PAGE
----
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Nursing students in England to receive £5,000 grant from next September

Prime minister announces further £3,000 a year for hard-to-recruit disciplines
Prime minister Boris Johnson talking to nurses during 2019 election campaign

Prime minister announces further 3,000 a year for hard-to-recruit disciplines

Nursing students in England will receive a 5,000 annual grant from next September.

The promise of payments of up to 8,000 a year was one of the central pledges of the Conservative Partys general election manifesto.

Additional funding for hard-to-recruit specialisms

An annual grant of 5,000 to cover living costs will be given to all new and current nursing students, but will not be available to post-registration students.

A further 3,000 will be available for people studying hard-to-recruit disciplines, such as mental health and learning disability nursing.

Money will not cover tuition fees

However, students will still be required to pay tuition fees of 9,000 a year. These fees, along with a

Prime minister announces further £3,000 a year for hard-to-recruit disciplines

Prime minister Boris Johnson speaking to nurses in Cambridge during the election campaign. Picture: PA

Nursing students in England will receive a £5,000 annual grant from next September.

The promise of payments of up to £8,000 a year was one of the central pledges of the Conservative Party’s general election manifesto.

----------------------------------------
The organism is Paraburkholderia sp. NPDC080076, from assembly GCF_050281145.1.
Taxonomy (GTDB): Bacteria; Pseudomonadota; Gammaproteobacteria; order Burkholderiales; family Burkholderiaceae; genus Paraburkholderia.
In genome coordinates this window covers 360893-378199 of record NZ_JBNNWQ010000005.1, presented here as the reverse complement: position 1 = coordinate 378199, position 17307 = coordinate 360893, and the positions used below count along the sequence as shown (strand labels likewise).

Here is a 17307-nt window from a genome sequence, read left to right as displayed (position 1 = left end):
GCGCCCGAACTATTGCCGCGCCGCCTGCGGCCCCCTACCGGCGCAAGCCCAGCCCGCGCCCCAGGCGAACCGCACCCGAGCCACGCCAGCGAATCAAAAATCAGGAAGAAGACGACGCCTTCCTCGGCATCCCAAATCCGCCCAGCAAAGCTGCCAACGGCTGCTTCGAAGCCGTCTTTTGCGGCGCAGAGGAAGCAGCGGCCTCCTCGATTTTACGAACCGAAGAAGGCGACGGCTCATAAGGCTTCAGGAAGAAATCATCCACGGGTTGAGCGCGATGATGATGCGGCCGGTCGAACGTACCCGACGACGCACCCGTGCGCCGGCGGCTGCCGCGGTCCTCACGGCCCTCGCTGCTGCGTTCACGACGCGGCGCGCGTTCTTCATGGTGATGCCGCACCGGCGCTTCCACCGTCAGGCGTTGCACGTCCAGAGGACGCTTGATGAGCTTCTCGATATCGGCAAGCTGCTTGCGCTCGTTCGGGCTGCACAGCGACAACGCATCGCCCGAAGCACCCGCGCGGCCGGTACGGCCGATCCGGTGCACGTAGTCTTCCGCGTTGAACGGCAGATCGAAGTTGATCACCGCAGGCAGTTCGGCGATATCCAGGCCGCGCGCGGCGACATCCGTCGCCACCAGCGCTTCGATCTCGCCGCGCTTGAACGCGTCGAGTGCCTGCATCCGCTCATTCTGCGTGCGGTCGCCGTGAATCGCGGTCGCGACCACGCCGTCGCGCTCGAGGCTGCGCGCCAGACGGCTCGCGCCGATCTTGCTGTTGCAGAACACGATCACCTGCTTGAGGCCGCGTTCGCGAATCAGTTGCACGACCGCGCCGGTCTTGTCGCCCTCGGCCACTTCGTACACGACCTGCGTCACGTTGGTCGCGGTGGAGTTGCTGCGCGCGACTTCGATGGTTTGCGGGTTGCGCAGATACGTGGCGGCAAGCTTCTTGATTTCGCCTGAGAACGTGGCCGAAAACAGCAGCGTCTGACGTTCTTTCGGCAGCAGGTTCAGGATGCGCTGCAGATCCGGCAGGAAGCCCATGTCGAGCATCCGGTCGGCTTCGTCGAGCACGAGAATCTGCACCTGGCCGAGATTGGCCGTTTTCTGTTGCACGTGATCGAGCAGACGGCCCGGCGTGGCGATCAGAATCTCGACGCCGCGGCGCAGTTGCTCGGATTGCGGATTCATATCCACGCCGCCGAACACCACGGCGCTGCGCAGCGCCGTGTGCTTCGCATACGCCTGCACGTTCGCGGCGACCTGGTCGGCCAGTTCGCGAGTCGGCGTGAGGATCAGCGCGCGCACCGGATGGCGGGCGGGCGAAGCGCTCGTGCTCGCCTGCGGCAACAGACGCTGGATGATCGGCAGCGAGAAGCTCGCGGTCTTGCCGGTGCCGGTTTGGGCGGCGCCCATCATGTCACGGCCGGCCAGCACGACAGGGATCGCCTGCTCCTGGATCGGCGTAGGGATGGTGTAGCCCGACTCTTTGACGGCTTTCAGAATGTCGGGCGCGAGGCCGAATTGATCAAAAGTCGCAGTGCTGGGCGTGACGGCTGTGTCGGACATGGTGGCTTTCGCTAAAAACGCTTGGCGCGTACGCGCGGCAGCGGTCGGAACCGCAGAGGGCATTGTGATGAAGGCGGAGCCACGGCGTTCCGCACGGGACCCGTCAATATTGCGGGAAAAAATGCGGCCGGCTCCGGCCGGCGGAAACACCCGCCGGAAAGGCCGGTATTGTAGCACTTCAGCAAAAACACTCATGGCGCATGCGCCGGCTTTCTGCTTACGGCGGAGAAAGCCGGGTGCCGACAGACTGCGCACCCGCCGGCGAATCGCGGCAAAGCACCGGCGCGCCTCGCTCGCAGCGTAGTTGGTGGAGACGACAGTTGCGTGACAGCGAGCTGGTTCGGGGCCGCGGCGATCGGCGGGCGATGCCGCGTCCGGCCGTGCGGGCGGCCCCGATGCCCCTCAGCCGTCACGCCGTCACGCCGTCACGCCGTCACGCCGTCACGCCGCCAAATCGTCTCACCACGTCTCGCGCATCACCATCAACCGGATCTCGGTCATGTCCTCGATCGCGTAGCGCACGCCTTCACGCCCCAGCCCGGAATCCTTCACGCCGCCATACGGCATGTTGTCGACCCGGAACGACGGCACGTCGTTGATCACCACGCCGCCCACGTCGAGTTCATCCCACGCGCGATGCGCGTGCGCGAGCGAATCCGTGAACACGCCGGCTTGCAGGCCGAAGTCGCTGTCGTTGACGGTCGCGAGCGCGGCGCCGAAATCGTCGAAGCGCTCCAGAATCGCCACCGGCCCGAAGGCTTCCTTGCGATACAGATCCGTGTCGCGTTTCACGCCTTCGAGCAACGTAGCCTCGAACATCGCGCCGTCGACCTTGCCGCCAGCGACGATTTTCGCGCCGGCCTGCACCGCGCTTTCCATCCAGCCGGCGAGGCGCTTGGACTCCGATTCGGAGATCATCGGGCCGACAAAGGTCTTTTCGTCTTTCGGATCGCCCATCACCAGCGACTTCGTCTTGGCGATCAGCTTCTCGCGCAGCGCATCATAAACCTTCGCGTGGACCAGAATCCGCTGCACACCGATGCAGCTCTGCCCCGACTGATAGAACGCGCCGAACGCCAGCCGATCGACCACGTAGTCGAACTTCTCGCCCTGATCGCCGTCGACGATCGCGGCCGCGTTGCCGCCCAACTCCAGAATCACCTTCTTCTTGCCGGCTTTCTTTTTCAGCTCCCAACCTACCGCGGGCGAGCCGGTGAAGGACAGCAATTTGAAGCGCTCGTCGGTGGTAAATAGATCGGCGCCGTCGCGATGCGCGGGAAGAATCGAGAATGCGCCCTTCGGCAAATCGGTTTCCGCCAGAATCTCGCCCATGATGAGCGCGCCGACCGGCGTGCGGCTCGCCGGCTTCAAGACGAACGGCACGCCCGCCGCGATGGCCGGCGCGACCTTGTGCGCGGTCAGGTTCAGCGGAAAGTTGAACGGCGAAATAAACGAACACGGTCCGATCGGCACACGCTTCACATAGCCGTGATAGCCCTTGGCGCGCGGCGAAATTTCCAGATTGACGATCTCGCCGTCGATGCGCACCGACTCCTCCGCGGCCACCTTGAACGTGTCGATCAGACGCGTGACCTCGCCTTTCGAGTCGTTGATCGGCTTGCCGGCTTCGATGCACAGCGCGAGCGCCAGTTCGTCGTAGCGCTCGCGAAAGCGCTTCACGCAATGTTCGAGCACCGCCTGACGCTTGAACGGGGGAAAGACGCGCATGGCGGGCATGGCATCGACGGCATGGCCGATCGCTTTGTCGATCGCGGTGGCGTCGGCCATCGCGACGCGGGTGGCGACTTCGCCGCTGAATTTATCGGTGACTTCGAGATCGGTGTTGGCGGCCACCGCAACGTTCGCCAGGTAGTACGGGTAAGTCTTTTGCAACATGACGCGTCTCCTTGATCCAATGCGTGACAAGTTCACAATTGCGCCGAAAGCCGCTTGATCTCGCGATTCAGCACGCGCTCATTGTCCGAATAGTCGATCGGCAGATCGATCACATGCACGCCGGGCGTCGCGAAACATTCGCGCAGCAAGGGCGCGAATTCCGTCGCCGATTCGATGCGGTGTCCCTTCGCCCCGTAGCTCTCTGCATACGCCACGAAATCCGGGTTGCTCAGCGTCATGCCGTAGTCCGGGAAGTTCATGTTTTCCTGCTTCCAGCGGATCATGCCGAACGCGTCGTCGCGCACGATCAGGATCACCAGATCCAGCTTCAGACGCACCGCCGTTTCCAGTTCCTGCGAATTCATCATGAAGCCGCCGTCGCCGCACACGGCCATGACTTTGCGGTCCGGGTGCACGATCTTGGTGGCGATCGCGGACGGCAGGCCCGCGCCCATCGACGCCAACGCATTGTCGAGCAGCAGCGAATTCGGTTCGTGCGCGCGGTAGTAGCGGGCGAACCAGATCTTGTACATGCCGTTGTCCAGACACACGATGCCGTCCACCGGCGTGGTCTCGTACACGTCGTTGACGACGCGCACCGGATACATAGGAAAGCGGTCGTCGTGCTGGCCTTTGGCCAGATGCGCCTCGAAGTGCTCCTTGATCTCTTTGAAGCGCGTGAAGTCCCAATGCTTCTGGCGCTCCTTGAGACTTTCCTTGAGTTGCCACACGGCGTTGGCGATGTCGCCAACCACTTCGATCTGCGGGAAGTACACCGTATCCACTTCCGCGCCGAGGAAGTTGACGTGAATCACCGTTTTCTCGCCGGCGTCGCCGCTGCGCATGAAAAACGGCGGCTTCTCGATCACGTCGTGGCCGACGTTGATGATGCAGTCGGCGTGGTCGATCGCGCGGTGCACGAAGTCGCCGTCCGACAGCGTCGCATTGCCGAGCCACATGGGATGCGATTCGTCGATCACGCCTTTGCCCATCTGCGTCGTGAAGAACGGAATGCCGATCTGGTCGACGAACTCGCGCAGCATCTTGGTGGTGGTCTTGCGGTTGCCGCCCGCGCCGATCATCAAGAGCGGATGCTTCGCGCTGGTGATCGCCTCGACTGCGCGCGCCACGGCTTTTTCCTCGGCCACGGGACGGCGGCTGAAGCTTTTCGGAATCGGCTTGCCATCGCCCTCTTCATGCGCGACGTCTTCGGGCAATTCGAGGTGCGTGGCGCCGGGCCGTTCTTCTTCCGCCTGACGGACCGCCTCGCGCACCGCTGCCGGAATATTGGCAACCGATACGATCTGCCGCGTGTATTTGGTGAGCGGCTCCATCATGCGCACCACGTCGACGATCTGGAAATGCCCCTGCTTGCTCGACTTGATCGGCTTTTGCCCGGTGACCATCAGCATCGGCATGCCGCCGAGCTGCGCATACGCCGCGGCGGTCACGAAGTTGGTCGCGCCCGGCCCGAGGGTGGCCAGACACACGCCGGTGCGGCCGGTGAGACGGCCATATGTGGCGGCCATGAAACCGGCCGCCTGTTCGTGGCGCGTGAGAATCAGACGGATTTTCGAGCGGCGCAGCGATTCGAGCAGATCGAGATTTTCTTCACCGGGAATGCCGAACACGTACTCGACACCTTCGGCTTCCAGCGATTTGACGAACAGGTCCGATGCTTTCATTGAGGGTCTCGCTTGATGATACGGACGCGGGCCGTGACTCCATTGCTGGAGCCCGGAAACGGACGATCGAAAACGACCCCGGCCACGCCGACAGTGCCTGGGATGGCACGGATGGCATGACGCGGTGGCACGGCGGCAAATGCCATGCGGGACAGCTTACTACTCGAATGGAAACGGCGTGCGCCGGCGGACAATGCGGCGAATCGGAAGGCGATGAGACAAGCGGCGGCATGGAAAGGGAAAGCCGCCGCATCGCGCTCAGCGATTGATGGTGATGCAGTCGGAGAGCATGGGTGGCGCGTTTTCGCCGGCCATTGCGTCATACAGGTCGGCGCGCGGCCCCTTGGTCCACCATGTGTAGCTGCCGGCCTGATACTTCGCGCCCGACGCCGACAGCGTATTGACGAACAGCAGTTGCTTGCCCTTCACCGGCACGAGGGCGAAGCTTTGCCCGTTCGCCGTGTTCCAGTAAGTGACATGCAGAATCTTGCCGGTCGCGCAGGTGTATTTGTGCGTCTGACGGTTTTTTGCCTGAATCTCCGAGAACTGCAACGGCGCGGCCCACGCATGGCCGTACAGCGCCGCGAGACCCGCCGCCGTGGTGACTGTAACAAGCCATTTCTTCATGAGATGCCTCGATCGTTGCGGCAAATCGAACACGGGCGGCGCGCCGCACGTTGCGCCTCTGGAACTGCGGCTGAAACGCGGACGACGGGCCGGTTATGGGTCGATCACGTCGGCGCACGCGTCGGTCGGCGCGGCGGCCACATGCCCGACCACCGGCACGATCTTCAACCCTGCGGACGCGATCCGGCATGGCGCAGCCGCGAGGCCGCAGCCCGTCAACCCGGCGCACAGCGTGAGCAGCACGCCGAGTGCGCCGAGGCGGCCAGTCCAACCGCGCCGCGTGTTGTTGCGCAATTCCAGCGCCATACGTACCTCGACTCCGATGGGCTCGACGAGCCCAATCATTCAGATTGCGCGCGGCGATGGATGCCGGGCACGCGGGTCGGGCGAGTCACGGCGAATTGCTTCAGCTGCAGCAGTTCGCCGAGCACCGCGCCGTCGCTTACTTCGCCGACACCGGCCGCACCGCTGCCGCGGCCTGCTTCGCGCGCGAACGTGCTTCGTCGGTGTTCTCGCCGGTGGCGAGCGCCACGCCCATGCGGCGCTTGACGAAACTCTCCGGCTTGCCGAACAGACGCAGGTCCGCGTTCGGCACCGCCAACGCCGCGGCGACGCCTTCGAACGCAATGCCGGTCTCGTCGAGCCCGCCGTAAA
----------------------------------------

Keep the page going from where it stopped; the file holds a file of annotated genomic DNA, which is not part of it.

Additional funding for hard-to-recruit specialisms

An annual grant of £5,000 to cover living costs will be given to all new and current nursing students, but will not be available to post-registration students.

A further £3,000 will be available for people studying hard-to-recruit disciplines, such as mental health and learning disability nursing.

Money will not cover tuition fees

However, students will still be required to pay tuition fees of £9,000 a year. These fees, along with a means-tested maintenance grant, used to be provided through a student bursary.

The bursary was scrapped as part of the Conservatives’ austerity measures in 2017. Since this funding ended, applications to study nursing have declined by 25% in England

‘Any barriers to nursing must be removed’

Welcoming the news, RCN general secretary Dame Donna Kinnair claimed the new grant as ‘a first victory’ in the college’s campaign for at least £1 billion extra per year to be invested in nursing education.

‘This announcement will hopefully encourage more people to apply to a nursing degree by the mid-January deadline,’ she said.

Professor Kinnair added that, in the run up to the next Budget [due to take place early next year], the RCN will continue to call for students not to have to pay tuition fees.

‘Any barriers for people wanting to enter nursing must be removed,’ she said. 

England’s chief nurse comments on social media

On Twitter, chief nursing officer for England Ruth May said the funding was ‘fantastic news’ for the profession.

Announcing the grant, prime minister Boris Johnson said: ‘There can be no doubting our commitment to the NHS, and over the coming months we will bring forward further proposals to transform this great country.’ 

Labour Party gives a lukewarm welcome to news

Labour’s shadow health secretary Jonathan Ashworth welcomed the funding but called for further investment.

‘While it is good to see they have U-turned on their terrible policy position, nurses have called for additional funding to cover tuition fees too, not just living costs,’ he said.


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